Our ability to see this type of truth or reality in the Bible is rendered easy because of a further trait of literature–the fact that it embodies universal human experience. Literature never goes out of date. We can profitably contrast history and literature in this regard. History tells us what happened, while literature tells us what happens–what is true for all people at all times. A text can be both and the Bible is both, but when it is literary, it is universal as well as historically specific. This premise of continuing relevance underlies any good sermon or Bible study, confirming my claim that good Bible expositors practice an incipient literary criticism. The Bible is more than a work of literature, but it is not less.
My favorite text for convincing my students that literature takes universal human experience as its subject is the story of Cain and Abel in Genesis 4, partly because the apparent remoteness of the primitive and ancient world of the text makes it an unlikely candidate to be as up-to-date as the daily news. The list of universal, recognizable human experiences in the story of Cain and Abel is nearly inexhaustible. Let me name some of these experiences:
In claiming that the story of Cain and Abel tells us what happens I am not questioning that it also tells us what happened on the family farm on a fatal day early in human history, nor that this story is laden with moral and theological content. Yet a touchstone that allows us to gauge whether an expositor has taken a literary approach to a text is the degree to which that person has been sensitive to the universal human experience in it.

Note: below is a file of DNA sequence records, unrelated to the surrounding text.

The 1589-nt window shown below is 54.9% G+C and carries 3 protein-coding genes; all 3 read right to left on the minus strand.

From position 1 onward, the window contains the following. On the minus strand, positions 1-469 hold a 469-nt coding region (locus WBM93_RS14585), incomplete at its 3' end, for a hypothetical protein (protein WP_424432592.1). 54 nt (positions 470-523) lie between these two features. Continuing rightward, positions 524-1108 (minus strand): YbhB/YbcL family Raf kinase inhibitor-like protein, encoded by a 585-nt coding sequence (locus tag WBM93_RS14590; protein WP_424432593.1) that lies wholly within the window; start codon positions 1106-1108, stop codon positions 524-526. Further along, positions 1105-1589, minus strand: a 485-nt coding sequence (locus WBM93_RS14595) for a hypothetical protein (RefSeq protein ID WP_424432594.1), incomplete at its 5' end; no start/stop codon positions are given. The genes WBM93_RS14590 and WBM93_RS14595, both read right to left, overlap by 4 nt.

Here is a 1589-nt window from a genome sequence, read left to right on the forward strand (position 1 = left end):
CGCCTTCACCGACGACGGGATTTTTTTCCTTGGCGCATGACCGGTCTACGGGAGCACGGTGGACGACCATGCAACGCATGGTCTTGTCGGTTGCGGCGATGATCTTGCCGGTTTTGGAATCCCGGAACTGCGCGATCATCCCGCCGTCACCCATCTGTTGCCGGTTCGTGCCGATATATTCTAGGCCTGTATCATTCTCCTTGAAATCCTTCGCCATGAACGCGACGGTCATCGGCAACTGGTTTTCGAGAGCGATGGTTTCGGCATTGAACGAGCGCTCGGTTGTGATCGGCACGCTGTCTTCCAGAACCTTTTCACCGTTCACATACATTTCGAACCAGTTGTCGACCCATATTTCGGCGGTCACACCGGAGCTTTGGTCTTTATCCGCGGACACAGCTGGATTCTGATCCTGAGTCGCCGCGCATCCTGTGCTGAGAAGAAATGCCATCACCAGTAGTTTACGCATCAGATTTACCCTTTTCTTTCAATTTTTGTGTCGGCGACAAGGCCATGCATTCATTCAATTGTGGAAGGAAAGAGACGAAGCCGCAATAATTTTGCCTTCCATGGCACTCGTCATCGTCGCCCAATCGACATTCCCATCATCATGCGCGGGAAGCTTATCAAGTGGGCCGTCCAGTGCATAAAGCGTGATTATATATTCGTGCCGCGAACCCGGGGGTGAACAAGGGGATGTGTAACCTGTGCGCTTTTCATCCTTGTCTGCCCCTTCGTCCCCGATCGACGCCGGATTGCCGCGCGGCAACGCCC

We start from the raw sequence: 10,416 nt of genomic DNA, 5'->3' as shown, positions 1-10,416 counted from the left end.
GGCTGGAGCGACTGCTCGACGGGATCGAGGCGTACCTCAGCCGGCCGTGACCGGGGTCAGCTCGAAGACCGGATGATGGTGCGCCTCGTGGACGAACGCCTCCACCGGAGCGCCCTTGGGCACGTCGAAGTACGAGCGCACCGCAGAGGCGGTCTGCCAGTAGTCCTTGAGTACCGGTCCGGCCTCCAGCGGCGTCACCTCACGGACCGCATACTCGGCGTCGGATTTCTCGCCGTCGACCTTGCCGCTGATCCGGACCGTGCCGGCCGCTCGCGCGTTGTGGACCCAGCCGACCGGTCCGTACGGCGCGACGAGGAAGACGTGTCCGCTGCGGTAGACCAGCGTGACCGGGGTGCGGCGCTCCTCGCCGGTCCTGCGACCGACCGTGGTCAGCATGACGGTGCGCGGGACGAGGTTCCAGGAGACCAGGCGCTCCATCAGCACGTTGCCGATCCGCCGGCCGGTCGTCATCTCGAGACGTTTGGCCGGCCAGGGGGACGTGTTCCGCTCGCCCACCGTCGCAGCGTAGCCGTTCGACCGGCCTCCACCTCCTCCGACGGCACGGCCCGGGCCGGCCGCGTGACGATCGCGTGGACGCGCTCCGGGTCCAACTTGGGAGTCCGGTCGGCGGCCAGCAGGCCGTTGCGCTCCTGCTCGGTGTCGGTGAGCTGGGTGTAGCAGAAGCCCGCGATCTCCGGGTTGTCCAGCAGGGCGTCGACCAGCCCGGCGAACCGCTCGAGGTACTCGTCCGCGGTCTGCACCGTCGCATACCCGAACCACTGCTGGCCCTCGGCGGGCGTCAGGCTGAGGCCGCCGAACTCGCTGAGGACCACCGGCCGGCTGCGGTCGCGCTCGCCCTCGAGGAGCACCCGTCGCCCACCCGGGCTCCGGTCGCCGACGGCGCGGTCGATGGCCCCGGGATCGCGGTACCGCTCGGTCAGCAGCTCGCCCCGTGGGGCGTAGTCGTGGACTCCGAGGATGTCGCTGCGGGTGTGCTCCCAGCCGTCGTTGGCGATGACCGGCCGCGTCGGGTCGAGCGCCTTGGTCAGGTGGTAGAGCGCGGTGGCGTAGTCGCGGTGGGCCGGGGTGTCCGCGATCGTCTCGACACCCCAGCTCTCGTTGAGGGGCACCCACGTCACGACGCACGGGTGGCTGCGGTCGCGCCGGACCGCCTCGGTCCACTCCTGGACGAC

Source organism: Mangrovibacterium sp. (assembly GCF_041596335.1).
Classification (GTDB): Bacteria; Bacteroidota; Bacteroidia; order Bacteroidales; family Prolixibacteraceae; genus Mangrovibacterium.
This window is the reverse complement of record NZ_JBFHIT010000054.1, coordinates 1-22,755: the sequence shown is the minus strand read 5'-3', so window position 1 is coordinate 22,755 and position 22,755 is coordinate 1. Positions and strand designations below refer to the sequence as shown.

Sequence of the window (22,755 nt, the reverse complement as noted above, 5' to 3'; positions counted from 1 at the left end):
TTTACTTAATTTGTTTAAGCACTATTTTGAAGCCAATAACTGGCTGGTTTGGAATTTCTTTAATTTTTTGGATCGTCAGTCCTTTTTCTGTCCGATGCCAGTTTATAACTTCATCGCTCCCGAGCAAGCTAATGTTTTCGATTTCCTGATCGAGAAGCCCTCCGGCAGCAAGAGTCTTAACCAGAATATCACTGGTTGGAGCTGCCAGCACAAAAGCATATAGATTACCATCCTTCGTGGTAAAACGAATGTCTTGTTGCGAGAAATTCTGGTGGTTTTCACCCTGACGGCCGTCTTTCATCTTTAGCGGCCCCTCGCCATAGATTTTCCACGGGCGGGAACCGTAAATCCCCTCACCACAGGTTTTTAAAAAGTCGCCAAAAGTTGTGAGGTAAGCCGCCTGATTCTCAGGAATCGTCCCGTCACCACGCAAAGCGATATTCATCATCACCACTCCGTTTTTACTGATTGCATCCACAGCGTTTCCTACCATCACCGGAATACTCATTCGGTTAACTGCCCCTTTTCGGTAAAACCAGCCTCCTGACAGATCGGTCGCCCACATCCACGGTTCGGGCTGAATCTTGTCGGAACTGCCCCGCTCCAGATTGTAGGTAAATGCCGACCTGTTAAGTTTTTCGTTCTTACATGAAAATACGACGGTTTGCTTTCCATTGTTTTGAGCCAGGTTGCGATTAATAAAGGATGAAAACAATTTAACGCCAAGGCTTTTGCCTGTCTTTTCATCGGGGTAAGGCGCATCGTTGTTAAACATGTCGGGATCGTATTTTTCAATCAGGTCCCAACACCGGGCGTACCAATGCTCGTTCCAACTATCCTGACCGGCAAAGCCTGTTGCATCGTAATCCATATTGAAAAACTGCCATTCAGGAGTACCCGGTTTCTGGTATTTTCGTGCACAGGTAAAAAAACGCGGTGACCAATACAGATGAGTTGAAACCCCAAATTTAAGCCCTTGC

Our awareness that the Bible is experiential and concrete in the way I have described should also affect our selectivity of passages to read and teach. There is no good reason why preachers and Bible study leaders should gravitate so naturally and consistently to the abstract, expository parts of the Bible, chiefly the epistles. The preponderance of literary writing in the Bible shows that God trusted literature as a medium for conveying truth, and it should serve as a curb against excessive reliance on abstractly theological passages in Bible teaching and preaching.
Of course it is possible to choose literary passages for exposition and yet fail to treat them in a literary manner. The most common form of this failure is to reduce literary texts to abstract propositions. Instead of reliving a story, teachers and preachers regularly state a series of generalizations, perhaps dipping into a biblical text for proof texts in support of the ideas that are the main focus. I have a colleague in the Christian Education Department at Wheaton who made a survey of Bible study and curriculum materials on the Psalms, and he found that overwhelmingly these sources replace the images of the psalms with a series of abstract propositions.